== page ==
2. Delete unnecessary information

When constructing or updating a resume, a mechanical engineer should remove any information not directly aligned with engineering. Because new mechanical engineers will likely have limited work experience, they may feel the need to bulk-up their resumes by including every job they have ever had. A mechanical engineer should resist adding his or her summer job at McDonald’s to a resume aimed at an engineering firm and only highlight work experience that is applicable.

However, if the work experience offers tangible evidence of how the mechanical engineer honed his or her leadership skills or demonstrated examples of how the applicant works within a team — in other words, soft skills — that information should be included. Likewise, if work included any engineering components, for instance, the applicant fixed the shake machine while working at McDonald’s, that information should be included as well. Otherwise, toss it. For more information on crafting resumes for mechanical engineers, go to ASME’s Career Center and Job Board.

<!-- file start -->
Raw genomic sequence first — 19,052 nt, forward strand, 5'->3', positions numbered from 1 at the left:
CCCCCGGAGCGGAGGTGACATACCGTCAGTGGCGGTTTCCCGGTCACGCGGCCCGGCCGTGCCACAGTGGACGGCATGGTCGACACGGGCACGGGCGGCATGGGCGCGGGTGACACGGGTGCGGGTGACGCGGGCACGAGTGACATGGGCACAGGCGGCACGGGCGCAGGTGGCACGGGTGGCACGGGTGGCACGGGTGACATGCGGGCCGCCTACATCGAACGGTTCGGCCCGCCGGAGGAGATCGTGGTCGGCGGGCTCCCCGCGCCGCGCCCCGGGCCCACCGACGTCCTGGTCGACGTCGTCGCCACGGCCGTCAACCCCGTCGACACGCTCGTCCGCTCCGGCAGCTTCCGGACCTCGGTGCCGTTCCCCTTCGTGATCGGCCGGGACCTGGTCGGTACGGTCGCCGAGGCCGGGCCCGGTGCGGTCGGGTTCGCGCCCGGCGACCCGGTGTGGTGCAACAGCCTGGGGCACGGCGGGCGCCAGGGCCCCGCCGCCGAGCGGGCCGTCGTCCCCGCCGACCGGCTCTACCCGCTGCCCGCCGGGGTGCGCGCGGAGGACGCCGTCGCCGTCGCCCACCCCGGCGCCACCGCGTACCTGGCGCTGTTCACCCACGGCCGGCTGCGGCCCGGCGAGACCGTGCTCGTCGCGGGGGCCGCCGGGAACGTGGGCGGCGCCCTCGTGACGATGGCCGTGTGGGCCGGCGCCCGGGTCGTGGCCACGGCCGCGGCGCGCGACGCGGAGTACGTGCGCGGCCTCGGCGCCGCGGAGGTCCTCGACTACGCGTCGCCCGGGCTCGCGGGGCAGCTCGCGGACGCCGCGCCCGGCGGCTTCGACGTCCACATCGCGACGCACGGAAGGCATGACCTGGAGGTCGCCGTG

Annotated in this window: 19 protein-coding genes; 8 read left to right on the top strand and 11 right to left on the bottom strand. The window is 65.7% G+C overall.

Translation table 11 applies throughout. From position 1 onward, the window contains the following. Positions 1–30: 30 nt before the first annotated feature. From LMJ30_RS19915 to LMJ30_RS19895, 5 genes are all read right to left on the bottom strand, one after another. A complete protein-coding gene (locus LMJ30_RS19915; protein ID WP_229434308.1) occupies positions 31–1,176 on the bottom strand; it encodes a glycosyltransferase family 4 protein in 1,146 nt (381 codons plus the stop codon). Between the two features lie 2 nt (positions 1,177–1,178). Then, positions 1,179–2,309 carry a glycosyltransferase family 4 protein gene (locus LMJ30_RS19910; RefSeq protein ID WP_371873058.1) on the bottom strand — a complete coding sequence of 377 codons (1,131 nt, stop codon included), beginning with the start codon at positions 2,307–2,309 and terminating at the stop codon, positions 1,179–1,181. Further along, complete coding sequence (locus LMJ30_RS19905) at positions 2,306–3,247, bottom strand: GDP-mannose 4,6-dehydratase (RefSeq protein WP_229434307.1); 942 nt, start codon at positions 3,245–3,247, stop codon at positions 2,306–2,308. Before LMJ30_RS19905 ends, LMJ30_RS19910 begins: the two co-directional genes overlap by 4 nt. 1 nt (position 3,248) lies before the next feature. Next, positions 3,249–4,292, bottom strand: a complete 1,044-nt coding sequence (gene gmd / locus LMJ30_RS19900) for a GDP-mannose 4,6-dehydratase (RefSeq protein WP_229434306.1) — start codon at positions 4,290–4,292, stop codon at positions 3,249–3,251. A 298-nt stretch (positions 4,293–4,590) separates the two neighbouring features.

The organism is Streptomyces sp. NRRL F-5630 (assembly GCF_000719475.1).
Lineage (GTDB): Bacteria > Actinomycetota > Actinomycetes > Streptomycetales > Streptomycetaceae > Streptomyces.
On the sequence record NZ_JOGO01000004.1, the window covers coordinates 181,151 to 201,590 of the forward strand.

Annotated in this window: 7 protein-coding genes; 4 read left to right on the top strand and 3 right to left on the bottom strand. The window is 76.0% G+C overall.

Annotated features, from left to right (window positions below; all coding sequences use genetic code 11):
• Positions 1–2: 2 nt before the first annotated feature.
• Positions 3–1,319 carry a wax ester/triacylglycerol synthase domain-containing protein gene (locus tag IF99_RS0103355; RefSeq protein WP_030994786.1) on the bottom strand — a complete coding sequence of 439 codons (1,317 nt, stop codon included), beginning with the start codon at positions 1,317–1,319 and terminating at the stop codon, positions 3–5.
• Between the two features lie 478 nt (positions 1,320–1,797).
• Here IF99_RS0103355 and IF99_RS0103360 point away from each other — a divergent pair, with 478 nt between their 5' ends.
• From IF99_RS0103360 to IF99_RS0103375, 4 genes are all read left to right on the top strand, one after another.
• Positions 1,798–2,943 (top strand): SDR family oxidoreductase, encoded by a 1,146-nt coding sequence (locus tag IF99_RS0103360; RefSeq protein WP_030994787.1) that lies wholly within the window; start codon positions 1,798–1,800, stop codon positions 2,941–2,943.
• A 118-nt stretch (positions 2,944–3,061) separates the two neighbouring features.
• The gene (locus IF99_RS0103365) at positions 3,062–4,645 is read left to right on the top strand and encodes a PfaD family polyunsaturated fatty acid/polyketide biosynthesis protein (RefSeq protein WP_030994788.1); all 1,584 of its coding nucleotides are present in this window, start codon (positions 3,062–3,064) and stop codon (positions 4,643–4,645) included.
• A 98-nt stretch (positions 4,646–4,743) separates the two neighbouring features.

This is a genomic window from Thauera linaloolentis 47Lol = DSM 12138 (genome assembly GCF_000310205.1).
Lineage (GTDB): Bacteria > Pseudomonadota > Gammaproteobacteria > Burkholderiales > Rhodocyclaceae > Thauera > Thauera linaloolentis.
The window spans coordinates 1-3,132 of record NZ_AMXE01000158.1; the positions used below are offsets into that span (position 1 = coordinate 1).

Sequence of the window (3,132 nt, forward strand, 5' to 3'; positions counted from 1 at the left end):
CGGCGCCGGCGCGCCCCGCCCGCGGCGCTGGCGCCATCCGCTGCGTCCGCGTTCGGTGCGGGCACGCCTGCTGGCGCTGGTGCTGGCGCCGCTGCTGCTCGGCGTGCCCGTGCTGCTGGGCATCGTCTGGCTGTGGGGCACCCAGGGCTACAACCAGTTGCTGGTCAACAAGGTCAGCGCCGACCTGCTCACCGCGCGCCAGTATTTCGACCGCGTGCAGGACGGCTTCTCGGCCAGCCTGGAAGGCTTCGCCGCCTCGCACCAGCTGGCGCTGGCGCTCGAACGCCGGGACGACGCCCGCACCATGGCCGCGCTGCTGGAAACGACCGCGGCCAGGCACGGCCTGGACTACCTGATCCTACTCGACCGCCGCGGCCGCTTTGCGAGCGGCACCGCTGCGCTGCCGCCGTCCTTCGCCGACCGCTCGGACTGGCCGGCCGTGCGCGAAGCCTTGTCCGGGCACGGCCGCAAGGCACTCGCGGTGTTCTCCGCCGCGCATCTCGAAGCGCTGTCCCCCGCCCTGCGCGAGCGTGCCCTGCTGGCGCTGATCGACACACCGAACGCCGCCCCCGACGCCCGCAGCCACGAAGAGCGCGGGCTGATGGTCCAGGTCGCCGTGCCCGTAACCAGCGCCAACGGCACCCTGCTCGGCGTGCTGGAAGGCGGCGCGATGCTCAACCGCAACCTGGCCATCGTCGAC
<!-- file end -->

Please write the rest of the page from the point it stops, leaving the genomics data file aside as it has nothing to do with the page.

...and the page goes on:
3. Add necessary information

Mechanical engineers are strongly encouraged to take part in co-operatives or internships during their college and high school years. Often, this serves as a practical way to apply what they’ve learned about engineering in the classroom to real-world scenarios. While co-operatives may be more like an actual full-time job than a seasonal internship, both should be included on a resume. Again, only include work experience that is relevant and not information about grabbing coffee for the engineers on staff or picking up their dry-cleaning. For help with highlighting relevant resume information, go to ASME’s Career Center.